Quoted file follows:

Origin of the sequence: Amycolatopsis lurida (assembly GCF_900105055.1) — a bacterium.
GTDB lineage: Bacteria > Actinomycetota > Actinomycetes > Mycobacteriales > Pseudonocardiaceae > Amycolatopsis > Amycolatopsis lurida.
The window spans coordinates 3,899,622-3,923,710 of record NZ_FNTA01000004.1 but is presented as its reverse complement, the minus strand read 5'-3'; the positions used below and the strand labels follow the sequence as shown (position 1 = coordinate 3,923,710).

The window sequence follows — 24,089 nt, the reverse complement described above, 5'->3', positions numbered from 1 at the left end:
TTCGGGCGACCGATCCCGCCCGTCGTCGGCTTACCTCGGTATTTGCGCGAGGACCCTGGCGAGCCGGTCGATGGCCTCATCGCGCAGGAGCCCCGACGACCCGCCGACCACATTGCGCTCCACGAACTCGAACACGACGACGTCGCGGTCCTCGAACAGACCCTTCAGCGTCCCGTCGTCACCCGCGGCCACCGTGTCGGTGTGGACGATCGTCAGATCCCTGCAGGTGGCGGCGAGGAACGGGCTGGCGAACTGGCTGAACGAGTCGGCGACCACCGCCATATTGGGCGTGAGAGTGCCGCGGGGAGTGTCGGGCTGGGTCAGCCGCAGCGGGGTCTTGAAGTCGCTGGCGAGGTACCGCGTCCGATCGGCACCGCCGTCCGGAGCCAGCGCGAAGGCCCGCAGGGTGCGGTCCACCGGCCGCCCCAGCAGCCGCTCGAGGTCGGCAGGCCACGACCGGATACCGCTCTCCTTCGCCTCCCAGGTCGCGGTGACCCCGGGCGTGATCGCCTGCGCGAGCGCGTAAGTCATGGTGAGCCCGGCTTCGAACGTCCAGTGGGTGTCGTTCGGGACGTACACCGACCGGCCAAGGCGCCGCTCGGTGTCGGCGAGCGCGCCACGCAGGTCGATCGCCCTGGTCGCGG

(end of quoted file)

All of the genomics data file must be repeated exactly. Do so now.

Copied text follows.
Origin of the sequence: Amycolatopsis lurida (assembly GCF_900105055.1) — a bacterium.
GTDB lineage: Bacteria > Actinomycetota > Actinomycetes > Mycobacteriales > Pseudonocardiaceae > Amycolatopsis > Amycolatopsis lurida.
The window spans coordinates 3,899,622-3,923,710 of record NZ_FNTA01000004.1 but is presented as its reverse complement, the minus strand read 5'-3'; the positions used below and the strand labels follow the sequence as shown (position 1 = coordinate 3,923,710).

The window sequence follows — 24,089 nt, the reverse complement described above, 5'->3', positions numbered from 1 at the left end:
TTCGGGCGACCGATCCCGCCCGTCGTCGGCTTACCTCGGTATTTGCGCGAGGACCCTGGCGAGCCGGTCGATGGCCTCATCGCGCAGGAGCCCCGACGACCCGCCGACCACATTGCGCTCCACGAACTCGAACACGACGACGTCGCGGTCCTCGAACAGACCCTTCAGCGTCCCGTCGTCACCCGCGGCCACCGTGTCGGTGTGGACGATCGTCAGATCCCTGCAGGTGGCGGCGAGGAACGGGCTGGCGAACTGGCTGAACGAGTCGGCGACCACCGCCATATTGGGCGTGAGAGTGCCGCGGGGAGTGTCGGGCTGGGTCAGCCGCAGCGGGGTCTTGAAGTCGCTGGCGAGGTACCGCGTCCGATCGGCACCGCCGTCCGGAGCCAGCGCGAAGGCCCGCAGGGTGCGGTCCACCGGCCGCCCCAGCAGCCGCTCGAGGTCGGCAGGCCACGACCGGATACCGCTCTCCTTCGCCTCCCAGGTCGCGGTGACCCCGGGCGTGATCGCCTGCGCGAGCGCGTAAGTCATGGTGAGCCCGGCTTCGAACGTCCAGTGGGTGTCGTTCGGGACGTACACCGACCGGCCAAGGCGCCGCTCGGTGTCGGCGAGCGCGCCACGCAGGTCGATCGCCCTGGTCGCGG